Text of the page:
Excerpt from: CREDO Action
Will the Federal Reserve pick economic growth on Main Street, or Wall Street profits? The answer may be up to us.
Wall Street is leaning hard on the Federal Reserve to raise interest rates, which would help banks pad their bottom lines by allowing them to charge more to lend money. And just a few days ago, Federal Reserve Chair Janet Yellen admitted the Fed was anticipating raising rates in September, even though it would increase the cost of student loans, mortgages, and car loans.1,2
Raising rates would also slow the economy at a time when wages are still flat and unemployment, especially for African-American and Latino workers, is still painfully high.3 That’s why we’re teaming up with the Center for Popular Democracy and progressive allies to bring the voices of everyday Americans directly to the Fed and demand rates stay low until the recovery reaches all Americans.
Add your name now, and your signature will be delivered along with hundreds of thousands of others to the Federal Reserve board chairs on August 27th at their annual meeting in Jackson Hole. We’ll deliver the message loud and clear: Low rates help Main Street, higher rates pad Wall Street profits, and the Federal Reserve needs to make the right call.
The Federal Reserve is supposed to have a dual mandate: maintain full employment, and fight inflation. In addition to regulating the banking system and serving as a lender of last resort, it regulates the supply of money in our economy. The Fed’s primary tool for balancing its two goals is the federal funds rate, which is the rate which banks can borrow from each other overnight. When money is “cheap” – when banks can borrow overnight at low rates – the economy grows, but often so does the risk of inflation.4
The bad news for all of us is that big banks are over-represented in the Federal Reserve’s decision-making, turning fighting inflation into the top priority.5,6 Big banks that hold lots of assets don’t want those assets to lose value due to inflation, so they demand higher interest rates to reduce the money supply. They also make more money when interest rates are high, because there is more wiggle room between the interest rates they charge consumers and what they have to pay to borrow.7 Instead of standing with struggling families to create jobs and raise wages, the Federal Reserve has been hijacked to serve the needs of banks.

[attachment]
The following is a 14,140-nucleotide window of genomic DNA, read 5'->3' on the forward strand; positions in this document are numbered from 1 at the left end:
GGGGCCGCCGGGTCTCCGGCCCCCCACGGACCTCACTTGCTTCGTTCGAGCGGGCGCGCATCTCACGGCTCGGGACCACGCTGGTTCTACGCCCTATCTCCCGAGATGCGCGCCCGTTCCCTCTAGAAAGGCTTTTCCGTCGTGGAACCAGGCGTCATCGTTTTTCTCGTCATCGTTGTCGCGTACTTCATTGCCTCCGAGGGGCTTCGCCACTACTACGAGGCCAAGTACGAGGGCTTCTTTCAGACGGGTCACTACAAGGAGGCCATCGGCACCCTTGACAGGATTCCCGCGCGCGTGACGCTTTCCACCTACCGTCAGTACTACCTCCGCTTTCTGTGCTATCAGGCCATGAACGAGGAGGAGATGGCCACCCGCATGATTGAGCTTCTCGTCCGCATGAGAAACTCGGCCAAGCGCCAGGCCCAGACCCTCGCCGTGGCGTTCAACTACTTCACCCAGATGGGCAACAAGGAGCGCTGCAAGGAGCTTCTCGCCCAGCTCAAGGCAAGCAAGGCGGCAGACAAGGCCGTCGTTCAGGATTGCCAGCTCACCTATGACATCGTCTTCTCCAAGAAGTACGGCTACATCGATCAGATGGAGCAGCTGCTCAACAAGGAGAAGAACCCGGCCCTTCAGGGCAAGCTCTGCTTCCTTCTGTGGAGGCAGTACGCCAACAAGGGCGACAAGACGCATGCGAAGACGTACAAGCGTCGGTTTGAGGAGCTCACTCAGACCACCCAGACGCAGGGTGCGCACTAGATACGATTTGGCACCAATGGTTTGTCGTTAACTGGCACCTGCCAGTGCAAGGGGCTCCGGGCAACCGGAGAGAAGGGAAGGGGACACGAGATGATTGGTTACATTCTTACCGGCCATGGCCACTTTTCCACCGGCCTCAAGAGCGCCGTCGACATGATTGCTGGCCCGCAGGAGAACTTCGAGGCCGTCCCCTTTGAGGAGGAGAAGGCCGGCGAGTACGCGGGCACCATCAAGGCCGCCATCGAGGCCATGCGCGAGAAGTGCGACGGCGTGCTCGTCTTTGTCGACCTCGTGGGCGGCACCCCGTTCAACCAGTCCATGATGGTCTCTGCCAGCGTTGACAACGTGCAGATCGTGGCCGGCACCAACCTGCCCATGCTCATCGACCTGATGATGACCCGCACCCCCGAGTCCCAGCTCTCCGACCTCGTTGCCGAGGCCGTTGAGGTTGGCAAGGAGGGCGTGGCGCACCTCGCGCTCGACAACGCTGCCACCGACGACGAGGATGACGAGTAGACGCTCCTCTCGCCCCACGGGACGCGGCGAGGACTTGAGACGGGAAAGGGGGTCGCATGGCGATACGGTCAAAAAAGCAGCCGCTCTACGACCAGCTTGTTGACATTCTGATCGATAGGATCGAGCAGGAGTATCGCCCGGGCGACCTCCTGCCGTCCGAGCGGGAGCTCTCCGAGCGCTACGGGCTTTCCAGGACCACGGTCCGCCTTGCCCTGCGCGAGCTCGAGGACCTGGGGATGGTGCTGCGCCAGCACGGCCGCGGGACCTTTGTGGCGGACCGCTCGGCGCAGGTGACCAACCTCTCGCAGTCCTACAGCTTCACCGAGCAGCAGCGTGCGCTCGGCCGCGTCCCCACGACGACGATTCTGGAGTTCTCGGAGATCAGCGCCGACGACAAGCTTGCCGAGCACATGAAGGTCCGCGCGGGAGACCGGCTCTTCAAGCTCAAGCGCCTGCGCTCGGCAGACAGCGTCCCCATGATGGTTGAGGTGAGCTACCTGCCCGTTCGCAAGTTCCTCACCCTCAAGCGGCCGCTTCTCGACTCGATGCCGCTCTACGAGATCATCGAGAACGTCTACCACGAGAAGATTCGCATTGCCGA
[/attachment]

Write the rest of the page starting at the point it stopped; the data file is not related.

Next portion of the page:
After the 2008 crash, the Federal Reserve did everything in its power to keep interest rates low in order to stimulate the economy, and it deserves credit for preventing Republicans’ later job-killing austerity cuts from throwing us back into recession.8 But all that good work could be undone. Now is not the time to put the brakes on the economy.
While many claim the Federal Reserve is “apolitical,” the truth is that most central banks are political actors – on behalf of Wall Street, not Main Street. It is up to us to make our voices heard.
- Go to the below site and petition to the Federal Reserve
- “Don’t raise interest rates while many Americans are still struggling. Working families haven’t made a full economic recovery and now is not the time to declare victory.”
Thank you for speaking out,
Murshed Zaheed, Deputy Political Director
CREDO Action from Working Assets
Jon Hilsenrath and Ben Leubsdorf, “Fed Preps Careful Path for Rate Hike,” Wall Street Journal, July 30, 2015.
Patrick Gillespie, “Fed rate hike: speed and size matter more than the start,” CNN.com, April 13, 2015.
Alyssa Davis, “Young Black High School Grads Face Astonishing Underemployment,” Economic Policy Institute, June 8, 2015.
John Schoen, “How does the Fed raise interest rates?” CNBC, April 10, 2015.
“Federal Reserve System Structure and Governance: A Balance of Power,” Federal Reserve Bank of Philadelphia, 2009.
Mike Konzcal, “Why Liberals Should Join Conservatives’ Fed-Bashing Fun,” The New Republic, September 20, 2011.
Dakin Campbell, “Banks Want Higher Interest Rates,” Bloomberg, November 14, 2013.
Schoen, “How does the Fed raise interest rates?”
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